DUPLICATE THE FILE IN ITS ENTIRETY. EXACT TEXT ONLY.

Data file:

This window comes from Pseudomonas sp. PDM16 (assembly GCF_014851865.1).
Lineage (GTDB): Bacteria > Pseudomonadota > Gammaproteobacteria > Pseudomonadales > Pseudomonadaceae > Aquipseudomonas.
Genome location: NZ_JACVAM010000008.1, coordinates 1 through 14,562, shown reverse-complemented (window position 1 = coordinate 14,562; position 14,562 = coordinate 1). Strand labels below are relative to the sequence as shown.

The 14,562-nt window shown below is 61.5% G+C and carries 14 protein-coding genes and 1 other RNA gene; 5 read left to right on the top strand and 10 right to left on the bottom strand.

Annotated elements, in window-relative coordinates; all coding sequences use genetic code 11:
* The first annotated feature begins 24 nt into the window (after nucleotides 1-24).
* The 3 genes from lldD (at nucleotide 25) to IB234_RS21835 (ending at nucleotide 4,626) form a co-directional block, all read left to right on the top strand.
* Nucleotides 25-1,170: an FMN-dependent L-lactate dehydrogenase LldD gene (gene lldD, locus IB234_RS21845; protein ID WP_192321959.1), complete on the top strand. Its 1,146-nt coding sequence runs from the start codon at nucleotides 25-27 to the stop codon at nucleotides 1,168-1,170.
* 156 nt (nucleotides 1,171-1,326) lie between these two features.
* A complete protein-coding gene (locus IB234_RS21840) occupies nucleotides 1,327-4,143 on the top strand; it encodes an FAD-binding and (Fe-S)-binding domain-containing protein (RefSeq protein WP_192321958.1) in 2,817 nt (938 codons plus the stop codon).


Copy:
This window comes from Pseudomonas sp. PDM16 (assembly GCF_014851865.1).
Lineage (GTDB): Bacteria > Pseudomonadota > Gammaproteobacteria > Pseudomonadales > Pseudomonadaceae > Aquipseudomonas.
Genome location: NZ_JACVAM010000008.1, coordinates 1 through 14,562, shown reverse-complemented (window position 1 = coordinate 14,562; position 14,562 = coordinate 1). Strand labels below are relative to the sequence as shown.

The 14,562-nt window shown below is 61.5% G+C and carries 14 protein-coding genes and 1 other RNA gene; 5 read left to right on the top strand and 10 right to left on the bottom strand.

Annotated elements, in window-relative coordinates; all coding sequences use genetic code 11:
* The first annotated feature begins 24 nt into the window (after nucleotides 1-24).
* The 3 genes from lldD (at nucleotide 25) to IB234_RS21835 (ending at nucleotide 4,626) form a co-directional block, all read left to right on the top strand.
* Nucleotides 25-1,170: an FMN-dependent L-lactate dehydrogenase LldD gene (gene lldD, locus IB234_RS21845; protein ID WP_192321959.1), complete on the top strand. Its 1,146-nt coding sequence runs from the start codon at nucleotides 25-27 to the stop codon at nucleotides 1,168-1,170.
* 156 nt (nucleotides 1,171-1,326) lie between these two features.
* A complete protein-coding gene (locus IB234_RS21840) occupies nucleotides 1,327-4,143 on the top strand; it encodes an FAD-binding and (Fe-S)-binding domain-containing protein (RefSeq protein WP_192321958.1) in 2,817 nt (938 codons plus the stop codon).